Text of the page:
of Nazi Germany. The back-door worked (hush-hush, everybody), even
if it did lead to Pearl Harbor. Judge Denson cites work by historian
Robert Stinnett on how Roosevelt adopted the so-called McCollum
Plan, dated October 7, 1940, step by step, eight agent provocateur
steps in all:

  • Arranging
    with Britain for the use of British bases in the Pacific, particularly
    Singapore;
  • Sending
    two divisions of submarines to the Orient;
  • Sending
    one division of long-range heavy cruisers to the Orient, the Philippines,
    or Singapore;
  • Keeping
    the main strength of the U.S. Pacific fleet in the Hawaiian Islands;
  • Giving all
    possible aid to the Chinese Government of Chiang-Kai-Shek;
  • Arranging
    with the Dutch for the use of facilities and acquisition of supplies
    in the Dutch East Indies;
  • Insisting
    that the Dutch refuse to grant Japanese undue economic concessions,
    especially oil;
  • And completely
    embargoing U.S. trade with Japan, in collaboration with a similar
    embargo imposed by the British.

Judge Denson
claims that both Admiral Husband Kimmel and Lieutenant General Walter
Short, the military commanders of U.S. forces in Hawaii, were denied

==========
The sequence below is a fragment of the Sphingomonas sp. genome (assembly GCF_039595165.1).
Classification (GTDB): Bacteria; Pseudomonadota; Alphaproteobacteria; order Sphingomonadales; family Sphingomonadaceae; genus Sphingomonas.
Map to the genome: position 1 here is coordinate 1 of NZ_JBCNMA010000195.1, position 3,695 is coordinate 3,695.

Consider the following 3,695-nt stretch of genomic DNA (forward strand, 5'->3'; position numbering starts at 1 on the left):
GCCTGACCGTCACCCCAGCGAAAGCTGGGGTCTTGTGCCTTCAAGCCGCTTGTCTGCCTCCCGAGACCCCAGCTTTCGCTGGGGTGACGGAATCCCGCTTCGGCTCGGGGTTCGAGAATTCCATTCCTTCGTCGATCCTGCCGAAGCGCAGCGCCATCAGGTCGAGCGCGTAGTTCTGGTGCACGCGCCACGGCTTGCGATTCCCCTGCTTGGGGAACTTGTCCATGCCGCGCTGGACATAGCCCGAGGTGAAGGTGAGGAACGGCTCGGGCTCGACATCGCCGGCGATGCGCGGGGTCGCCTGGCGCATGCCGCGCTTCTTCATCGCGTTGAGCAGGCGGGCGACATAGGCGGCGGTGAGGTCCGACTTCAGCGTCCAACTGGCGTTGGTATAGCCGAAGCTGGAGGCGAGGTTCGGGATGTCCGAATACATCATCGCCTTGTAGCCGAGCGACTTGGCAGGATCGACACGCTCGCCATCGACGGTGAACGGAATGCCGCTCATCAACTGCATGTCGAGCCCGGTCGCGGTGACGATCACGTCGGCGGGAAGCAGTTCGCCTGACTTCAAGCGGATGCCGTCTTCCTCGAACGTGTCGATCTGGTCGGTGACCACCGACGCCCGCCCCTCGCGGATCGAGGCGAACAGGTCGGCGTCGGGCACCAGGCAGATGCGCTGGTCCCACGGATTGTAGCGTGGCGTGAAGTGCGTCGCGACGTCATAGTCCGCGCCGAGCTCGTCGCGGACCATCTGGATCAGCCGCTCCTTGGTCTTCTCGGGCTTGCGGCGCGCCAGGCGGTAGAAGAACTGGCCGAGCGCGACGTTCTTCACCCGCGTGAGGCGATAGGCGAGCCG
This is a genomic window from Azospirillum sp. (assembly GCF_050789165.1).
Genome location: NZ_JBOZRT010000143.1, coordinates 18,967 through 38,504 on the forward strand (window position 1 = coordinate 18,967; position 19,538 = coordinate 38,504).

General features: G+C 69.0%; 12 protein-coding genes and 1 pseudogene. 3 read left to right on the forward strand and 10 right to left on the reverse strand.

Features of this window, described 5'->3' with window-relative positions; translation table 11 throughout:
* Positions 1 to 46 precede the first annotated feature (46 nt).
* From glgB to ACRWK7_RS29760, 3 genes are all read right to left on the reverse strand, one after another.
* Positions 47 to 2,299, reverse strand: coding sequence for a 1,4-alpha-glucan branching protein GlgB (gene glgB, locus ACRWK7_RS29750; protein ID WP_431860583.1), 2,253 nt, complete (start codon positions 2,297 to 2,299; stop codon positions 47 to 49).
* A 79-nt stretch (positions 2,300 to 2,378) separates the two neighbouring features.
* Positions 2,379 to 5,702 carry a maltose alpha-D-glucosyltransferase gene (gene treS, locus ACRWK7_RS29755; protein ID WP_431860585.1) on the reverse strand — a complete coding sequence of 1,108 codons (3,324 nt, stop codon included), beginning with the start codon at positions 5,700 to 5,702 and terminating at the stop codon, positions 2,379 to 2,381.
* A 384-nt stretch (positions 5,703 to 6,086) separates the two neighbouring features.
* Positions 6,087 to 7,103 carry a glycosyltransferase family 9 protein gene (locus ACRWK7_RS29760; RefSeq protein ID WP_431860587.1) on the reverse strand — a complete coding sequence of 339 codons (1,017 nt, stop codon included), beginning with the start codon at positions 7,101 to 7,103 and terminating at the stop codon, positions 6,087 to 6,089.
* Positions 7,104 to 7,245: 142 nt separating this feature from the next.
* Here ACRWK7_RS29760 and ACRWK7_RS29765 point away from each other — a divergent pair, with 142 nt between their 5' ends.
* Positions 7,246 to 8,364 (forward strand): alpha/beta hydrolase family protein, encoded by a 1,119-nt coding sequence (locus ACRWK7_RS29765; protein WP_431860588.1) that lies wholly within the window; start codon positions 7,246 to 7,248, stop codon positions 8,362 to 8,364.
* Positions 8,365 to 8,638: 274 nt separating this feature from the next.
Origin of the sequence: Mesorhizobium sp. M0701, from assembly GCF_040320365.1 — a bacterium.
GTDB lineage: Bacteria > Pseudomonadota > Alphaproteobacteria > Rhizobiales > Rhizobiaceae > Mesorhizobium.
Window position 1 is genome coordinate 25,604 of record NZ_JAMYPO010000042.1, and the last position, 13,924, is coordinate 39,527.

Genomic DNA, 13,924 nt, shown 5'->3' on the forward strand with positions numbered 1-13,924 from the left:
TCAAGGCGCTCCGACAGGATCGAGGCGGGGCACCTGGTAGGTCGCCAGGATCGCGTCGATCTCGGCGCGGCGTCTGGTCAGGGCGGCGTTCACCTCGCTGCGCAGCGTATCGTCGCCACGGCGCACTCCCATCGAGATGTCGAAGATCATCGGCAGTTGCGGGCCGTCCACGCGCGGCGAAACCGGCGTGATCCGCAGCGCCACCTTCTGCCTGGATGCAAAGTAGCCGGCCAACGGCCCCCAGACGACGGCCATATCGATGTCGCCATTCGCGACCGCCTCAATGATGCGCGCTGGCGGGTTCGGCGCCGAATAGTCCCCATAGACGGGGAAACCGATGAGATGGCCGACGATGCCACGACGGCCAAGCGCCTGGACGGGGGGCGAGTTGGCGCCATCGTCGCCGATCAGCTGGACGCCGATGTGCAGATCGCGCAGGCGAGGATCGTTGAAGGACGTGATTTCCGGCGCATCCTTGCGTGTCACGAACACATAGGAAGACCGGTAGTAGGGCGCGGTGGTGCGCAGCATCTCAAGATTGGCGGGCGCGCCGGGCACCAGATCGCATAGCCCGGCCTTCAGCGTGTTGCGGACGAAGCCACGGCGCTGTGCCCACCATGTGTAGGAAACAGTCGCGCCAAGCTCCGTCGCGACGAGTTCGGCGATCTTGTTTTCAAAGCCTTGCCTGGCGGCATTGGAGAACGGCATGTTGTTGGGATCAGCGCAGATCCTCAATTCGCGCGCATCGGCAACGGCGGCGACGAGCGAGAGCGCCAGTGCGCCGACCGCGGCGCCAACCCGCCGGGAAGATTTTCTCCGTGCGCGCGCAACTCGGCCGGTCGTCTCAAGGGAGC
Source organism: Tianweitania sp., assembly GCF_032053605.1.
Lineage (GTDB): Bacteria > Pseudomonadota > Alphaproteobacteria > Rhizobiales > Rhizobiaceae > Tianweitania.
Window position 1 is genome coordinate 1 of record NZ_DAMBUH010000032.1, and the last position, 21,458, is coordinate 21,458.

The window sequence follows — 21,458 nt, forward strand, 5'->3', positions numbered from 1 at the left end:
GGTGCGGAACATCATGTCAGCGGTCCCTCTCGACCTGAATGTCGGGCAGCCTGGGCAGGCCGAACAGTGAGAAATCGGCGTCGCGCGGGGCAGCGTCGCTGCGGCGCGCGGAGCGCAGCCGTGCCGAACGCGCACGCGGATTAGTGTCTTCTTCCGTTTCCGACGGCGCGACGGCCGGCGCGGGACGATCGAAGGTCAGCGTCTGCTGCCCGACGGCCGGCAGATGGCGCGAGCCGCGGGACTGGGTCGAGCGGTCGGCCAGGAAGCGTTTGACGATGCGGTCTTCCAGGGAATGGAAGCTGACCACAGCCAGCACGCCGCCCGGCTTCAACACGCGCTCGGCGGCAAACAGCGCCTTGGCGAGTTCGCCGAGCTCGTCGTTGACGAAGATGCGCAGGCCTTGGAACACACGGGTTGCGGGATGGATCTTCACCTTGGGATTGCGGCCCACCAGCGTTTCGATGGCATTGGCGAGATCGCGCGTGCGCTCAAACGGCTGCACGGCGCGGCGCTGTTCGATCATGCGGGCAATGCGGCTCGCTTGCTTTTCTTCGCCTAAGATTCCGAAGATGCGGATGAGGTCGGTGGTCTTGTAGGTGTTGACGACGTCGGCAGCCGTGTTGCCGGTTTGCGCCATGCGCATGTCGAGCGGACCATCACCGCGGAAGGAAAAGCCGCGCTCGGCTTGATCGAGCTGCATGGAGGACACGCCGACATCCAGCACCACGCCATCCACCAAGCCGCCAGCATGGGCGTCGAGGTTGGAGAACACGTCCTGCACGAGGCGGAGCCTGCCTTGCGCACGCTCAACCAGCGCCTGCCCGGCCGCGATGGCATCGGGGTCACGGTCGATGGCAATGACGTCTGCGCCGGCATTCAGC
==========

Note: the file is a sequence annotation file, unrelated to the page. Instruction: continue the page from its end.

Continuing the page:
much critical intelligence on Japanese military strategy and tactics,
even though American cryptographers had broken the Japanese naval
or military code by October 1940.

Our author
reports that former CIA Director William Casey in his book, The
Secret War Against Hitler
, said that even the British sent
word to Washington “that a Japanese fleet was steaming east toward
Hawaii.” But somehow that word never got to Admiral Kimmel or General
Short.

War or peace.
One recalls the campaign speech in Boston on October 30, 1940, when
Candidate Franklin Roosevelt, up for a third presidential term,
declared:

“And while
I am talking to you, mothers and fathers, I give one more assurance.
I have said this before, but I shall say it again and again and
again: Your boys are not going to be sent into any foreign wars.”

I suppose the
saving word in the above statement is “foreign.” Or is it?

For have we
forgotten the wisdom of President George Washington in his Farewell
Message of September 17, 1796, in which he urged us to utilize and
enjoy foreign commerce but added on the matter of foreign policy:

“Observe good
faith and justice toward all nations. Cultivate peace and harmony
with all … ‘Tis our true policy to steer clear of permanent alliances,
with any portion of the foreign world … There can be no greater
error than to expect or calculate upon real favors from nation to
nation.”

Amen.

January
11, 2007

William
Peterson [send him mail]
is an adjunct scholar at the Ludwig von Mises Institute and the
2005 Schlarbaum Laureate.

William
H. Peterson Archives